10. The digital camera of claim 1 wherein the host computer is connected to a network, and wherein the installation software is an applet that enables the host computer to download additional installation software components from the network.
11. The digital camera of claim 1 wherein the installation software is automatically executed by the host computer if the digital image sharing software is not currently installed on the host computer.
12. The digital camera of claim 7 wherein the installation software includes an autorun.inf file.
13. The digital camera of claim 1 further including a display screen, and wherein information is presented on the display screen to guide a user to manually initiate execution of the installation software.
14. The digital camera of claim 1 wherein the digital images are digital still images or digital video images.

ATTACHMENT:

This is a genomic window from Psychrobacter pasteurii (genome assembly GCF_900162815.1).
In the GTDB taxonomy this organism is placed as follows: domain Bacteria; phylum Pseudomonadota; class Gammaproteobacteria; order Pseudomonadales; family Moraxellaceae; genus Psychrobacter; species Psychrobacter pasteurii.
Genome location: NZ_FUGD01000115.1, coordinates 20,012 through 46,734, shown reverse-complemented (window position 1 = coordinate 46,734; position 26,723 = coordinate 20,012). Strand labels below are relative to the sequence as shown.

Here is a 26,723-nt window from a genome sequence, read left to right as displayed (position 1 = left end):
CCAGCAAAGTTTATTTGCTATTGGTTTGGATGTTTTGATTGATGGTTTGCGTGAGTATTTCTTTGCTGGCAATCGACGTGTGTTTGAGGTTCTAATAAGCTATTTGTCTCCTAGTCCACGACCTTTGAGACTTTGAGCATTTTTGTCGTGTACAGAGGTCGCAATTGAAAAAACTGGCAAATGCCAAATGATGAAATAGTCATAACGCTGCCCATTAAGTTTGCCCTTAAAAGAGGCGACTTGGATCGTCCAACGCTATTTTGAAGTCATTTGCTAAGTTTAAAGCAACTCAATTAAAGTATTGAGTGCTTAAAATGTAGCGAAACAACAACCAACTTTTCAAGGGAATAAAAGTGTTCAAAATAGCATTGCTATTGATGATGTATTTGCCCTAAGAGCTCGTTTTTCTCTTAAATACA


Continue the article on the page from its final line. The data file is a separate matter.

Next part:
15. The digital camera of claim 1 wherein the digital image sharing software includes a listener which determines when the digital camera is connected to the host computer.
16. The digital camera of claim 1 wherein the user interface enables a user to designate one or more sharing destinations for captured digital images.
17. The digital camera of claim 13 wherein the digital image sharing software directs the host computer to transfer the designated captured digital images to the one or more designated sharing destinations.
18. The digital camera of claim 13 wherein the one or more sharing destinations include an E-mail address, a picture sharing website, a social networking website, a digital picture frame, a multimedia message to a cell-phone or a printing service.